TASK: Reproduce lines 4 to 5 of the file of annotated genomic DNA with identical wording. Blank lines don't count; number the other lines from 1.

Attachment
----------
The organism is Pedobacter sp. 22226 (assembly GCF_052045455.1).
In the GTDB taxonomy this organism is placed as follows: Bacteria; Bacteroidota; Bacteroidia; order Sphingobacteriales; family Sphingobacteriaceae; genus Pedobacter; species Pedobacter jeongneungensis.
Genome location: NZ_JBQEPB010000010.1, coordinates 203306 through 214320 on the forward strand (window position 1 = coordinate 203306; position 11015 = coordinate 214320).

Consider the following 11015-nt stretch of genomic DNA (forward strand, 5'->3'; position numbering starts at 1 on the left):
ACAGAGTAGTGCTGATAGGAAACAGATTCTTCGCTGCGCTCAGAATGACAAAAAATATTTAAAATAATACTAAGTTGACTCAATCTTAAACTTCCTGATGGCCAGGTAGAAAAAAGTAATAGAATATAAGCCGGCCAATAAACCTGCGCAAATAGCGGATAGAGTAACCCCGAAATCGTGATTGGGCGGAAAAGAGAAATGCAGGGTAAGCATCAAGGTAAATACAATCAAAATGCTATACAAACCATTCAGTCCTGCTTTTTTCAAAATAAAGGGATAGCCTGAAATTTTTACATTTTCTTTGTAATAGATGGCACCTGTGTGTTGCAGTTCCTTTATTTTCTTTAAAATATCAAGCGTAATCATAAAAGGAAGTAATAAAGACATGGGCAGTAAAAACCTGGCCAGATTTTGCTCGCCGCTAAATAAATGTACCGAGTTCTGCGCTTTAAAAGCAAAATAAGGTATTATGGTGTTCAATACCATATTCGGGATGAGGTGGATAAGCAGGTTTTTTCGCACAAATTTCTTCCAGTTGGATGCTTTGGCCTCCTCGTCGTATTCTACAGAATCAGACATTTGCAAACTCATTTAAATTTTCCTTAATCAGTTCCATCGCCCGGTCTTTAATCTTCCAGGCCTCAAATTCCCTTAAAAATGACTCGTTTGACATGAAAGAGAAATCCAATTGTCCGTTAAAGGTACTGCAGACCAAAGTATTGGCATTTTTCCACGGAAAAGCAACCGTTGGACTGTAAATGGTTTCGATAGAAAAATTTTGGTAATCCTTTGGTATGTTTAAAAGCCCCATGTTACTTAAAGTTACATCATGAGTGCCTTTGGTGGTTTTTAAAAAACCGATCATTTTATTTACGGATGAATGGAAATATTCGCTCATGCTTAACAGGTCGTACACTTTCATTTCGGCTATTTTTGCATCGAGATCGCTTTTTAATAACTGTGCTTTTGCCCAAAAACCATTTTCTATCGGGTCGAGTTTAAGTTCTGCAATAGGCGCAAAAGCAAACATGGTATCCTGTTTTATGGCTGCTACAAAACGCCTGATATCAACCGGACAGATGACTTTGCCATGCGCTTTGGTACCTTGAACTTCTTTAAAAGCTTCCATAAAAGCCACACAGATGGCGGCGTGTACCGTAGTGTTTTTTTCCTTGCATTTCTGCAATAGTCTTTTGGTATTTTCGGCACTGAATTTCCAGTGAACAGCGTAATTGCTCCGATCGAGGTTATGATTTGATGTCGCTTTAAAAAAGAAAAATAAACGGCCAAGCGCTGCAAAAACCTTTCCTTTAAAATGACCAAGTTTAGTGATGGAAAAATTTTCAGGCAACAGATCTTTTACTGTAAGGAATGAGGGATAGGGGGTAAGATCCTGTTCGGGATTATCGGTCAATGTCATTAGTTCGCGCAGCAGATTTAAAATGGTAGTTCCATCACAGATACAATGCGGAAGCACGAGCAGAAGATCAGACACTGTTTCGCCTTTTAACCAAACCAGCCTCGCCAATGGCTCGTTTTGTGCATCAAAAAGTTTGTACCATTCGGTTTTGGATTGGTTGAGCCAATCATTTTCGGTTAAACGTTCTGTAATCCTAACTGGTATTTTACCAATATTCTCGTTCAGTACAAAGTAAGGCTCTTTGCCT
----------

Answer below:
Consider the following 11015-nt stretch of genomic DNA (forward strand, 5'->3'; position numbering starts at 1 on the left):
ACAGAGTAGTGCTGATAGGAAACAGATTCTTCGCTGCGCTCAGAATGACAAAAAATATTTAAAATAATACTAAGTTGACTCAATCTTAAACTTCCTGATGGCCAGGTAGAAAAAAGTAATAGAATATAAGCCGGCCAATAAACCTGCGCAAATAGCGGATAGAGTAACCCCGAAATCGTGATTGGGCGGAAAAGAGAAATGCAGGGTAAGCATCAAGGTAAATACAATCAAAATGCTATACAAACCATTCAGTCCTGCTTTTTTCAAAATAAAGGGATAGCCTGAAATTTTTACATTTTCTTTGTAATAGATGGCACCTGTGTGTTGCAGTTCCTTTATTTTCTTTAAAATATCAAGCGTAATCATAAAAGGAAGTAATAAAGACATGGGCAGTAAAAACCTGGCCAGATTTTGCTCGCCGCTAAATAAATGTACCGAGTTCTGCGCTTTAAAAGCAAAATAAGGTATTATGGTGTTCAATACCATATTCGGGATGAGGTGGATAAGCAGGTTTTTTCGCACAAATTTCTTCCAGTTGGATGCTTTGGCCTCCTCGTCGTATTCTACAGAATCAGACATTTGCAAACTCATTTAAATTTTCCTTAATCAGTTCCATCGCCCGGTCTTTAATCTTCCAGGCCTCAAATTCCCTTAAAAATGACTCGTTTGACATGAAAGAGAAATCCAATTGTCCGTTAAAGGTACTGCAGACCAAAGTATTGGCATTTTTCCACGGAAAAGCAACCGTTGGACTGTAAATGGTTTCGATAGAAAAATTTTGGTAATCCTTTGGTATGTTTAAAAGCCCCATGTTACTTAAAGTTACATCATGAGTGCCTTTGGTGGTTTTTAAAAAACCGATCATTTTATTTACGGATGAATGGAAATATTCGCTCATGCTTAACAGGTCGTACACTTTCATTTCGGCTATTTTTGCATCGAGATCGCTTTTTAATAACTGTGCTTTTGCCCAAAAACCATTTTCTATCGGGTCGAGTTTAAGTTCTGCAATAGGCGCAAAAGCAAACATGGTATCCTGTTTTATGGCTGCTACAAAACGCCTGATATCAACCGGACAGATGACTTTGCCATGCGCTTTGGTACCTTGAACTTCTTTAAAAGCTTCCATAAAAGCCACACAGATGGCGGCGTGTACCGTAGTGTTTTTTTCCTTGCATTTCTGCAATAGTCTTTTGGTATTTTCGGCACTGAATTTCCAGTGAACAGCGTAATTGCTCCGATCGAGGTTATGATTTGATGTCGCTTTAAAAAAGAAAAATAAACGGCCAAGCGCTGCAAAAACCTTTCCTTTAAAATGACCAAGTTTAGTGATGGAAAAATTTTCAGGCAACAGATCTTTTACTGTAAGGAATGAGGGATAGGGGGTAAGATCCTGTTCGGGATTATCGGTCAATGTCATTAGTTCGCGCAGCAGATTTAAAATGGTAGTTCCATCACAGATACAATGCGGAAGCACGAGCAGAAGATCAGACACTGTTTCGCCTTTTAACCAAACCAGCCTCGCCAATGGCTCGTTTTGTGCATCAAAAAGTTTGTACCATTCGGTTTTGGATTGGTTGAGCCAATCATTTTCGGTTAAACGTTCTGTAATCCTAACTGGTATTTTACCAATATTCTCGTTCAGTACAAAGTAAGGCTCTTTGCCT